Ireland defiant, Savita's husband to move European human rights court

Savita Halappanavar

Praveen Halappanavar, husband of an Indian dentist who died in Ireland after she was refused termination of an unviable pregnancy, will move the European Court of Human Rights for justice as Irish authorities did not agree to conduct a public inquiry into his wife's case.

Praveen's solicitor Gerard O'Donnell said he was identifying a team of junior and senior counsel for the action because Irish Health Minister James Reilly did not agree to a public inquiry into the circumstances of 31-year-old Savita's death, according to the Irish Times.

"I expect to sit down with them and my client early next week to draw up papers to submit to the European court," he was quoted as saying.

Praveen has said the two inquiries established into his wife's death did not satisfy him or her family.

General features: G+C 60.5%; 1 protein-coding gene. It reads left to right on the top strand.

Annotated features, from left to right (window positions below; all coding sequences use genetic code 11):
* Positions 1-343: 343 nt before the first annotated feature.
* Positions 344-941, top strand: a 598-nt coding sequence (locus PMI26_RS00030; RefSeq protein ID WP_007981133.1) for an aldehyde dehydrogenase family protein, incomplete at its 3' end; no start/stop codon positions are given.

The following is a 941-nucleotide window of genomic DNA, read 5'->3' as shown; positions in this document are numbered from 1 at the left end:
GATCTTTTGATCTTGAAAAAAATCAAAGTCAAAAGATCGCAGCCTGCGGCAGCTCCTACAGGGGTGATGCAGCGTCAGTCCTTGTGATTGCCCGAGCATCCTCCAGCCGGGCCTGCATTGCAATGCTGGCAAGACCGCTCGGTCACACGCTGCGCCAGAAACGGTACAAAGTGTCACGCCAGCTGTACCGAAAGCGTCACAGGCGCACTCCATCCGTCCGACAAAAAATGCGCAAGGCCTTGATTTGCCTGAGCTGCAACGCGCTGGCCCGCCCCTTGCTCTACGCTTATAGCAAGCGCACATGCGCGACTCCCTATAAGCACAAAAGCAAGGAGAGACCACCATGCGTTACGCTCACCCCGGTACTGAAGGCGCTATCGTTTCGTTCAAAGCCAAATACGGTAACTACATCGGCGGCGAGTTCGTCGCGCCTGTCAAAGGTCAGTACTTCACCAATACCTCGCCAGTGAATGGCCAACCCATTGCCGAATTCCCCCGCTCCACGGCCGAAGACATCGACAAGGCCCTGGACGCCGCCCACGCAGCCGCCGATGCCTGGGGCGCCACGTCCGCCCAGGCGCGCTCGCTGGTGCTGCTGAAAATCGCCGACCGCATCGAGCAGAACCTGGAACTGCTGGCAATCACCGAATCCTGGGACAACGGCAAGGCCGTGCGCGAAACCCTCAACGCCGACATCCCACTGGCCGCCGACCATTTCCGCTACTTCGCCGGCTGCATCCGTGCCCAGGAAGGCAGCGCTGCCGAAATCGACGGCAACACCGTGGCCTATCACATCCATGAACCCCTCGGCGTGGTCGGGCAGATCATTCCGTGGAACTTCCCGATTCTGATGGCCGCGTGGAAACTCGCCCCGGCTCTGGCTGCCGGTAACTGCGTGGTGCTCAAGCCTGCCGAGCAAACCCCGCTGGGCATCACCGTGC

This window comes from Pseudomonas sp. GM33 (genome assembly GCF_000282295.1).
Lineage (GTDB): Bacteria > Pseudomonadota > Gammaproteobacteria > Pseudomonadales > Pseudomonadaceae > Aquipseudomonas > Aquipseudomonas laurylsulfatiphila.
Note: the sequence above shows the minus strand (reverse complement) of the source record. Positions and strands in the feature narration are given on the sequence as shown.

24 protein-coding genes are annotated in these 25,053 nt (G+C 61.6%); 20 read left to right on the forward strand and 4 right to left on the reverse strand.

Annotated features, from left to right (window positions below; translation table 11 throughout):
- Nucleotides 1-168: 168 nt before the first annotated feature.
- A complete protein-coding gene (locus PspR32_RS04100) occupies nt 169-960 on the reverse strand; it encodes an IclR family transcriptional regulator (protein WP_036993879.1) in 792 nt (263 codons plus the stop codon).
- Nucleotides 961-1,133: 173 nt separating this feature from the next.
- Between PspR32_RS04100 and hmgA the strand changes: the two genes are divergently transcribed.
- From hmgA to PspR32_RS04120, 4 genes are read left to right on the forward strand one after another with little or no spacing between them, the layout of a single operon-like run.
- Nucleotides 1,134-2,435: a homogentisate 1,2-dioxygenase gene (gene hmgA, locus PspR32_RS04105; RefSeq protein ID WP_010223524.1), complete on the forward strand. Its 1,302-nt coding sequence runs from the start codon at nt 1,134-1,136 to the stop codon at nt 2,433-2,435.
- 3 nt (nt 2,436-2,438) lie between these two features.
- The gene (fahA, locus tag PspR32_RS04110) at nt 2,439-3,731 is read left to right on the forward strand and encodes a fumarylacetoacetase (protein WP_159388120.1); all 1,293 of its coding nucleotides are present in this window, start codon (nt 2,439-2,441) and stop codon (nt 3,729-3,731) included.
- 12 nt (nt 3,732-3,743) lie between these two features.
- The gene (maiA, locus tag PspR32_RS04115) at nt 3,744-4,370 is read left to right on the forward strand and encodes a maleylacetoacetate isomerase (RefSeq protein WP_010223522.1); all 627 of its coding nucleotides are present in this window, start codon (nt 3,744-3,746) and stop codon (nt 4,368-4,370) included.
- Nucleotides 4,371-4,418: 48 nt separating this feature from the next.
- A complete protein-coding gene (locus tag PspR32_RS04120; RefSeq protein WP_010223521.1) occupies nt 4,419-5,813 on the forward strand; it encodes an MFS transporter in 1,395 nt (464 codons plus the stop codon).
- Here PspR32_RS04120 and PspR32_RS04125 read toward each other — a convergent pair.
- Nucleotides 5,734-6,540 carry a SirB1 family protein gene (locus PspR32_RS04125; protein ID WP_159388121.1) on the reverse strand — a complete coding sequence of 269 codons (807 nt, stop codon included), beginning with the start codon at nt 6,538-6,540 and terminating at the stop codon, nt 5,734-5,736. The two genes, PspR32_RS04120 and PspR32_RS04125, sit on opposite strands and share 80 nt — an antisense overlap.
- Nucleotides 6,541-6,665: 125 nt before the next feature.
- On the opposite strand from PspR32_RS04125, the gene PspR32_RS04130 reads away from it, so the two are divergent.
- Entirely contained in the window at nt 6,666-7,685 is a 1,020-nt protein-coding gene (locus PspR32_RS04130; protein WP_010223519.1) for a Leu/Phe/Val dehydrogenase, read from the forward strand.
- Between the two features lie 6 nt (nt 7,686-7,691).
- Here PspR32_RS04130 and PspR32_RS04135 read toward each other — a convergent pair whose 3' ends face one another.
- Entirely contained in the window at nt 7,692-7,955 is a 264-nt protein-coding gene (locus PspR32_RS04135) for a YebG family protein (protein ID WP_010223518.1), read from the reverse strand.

The first was set up by the Health and Security Executive (HSE), while the second by the Health Information and Quality Authority (HIQA). Both will be held in private.

O'Donnell said the family had received offers of support from women's and human rights groups across the world in its quest for a public inquiry into Savita's death.

Savita died on October 28 at Galway University Hospital. She had been 17-week pregnant and was found to be miscarrying.

Praveen has said she asked repeatedly for a termination of the pregnancy but was refused on the grounds that the foetal heartbeat was still present and "this is a Catholic country".

The miscarriage lasted from October 21 to 24, according to Praveen. His wife contracted septicaemia and died on October 28.

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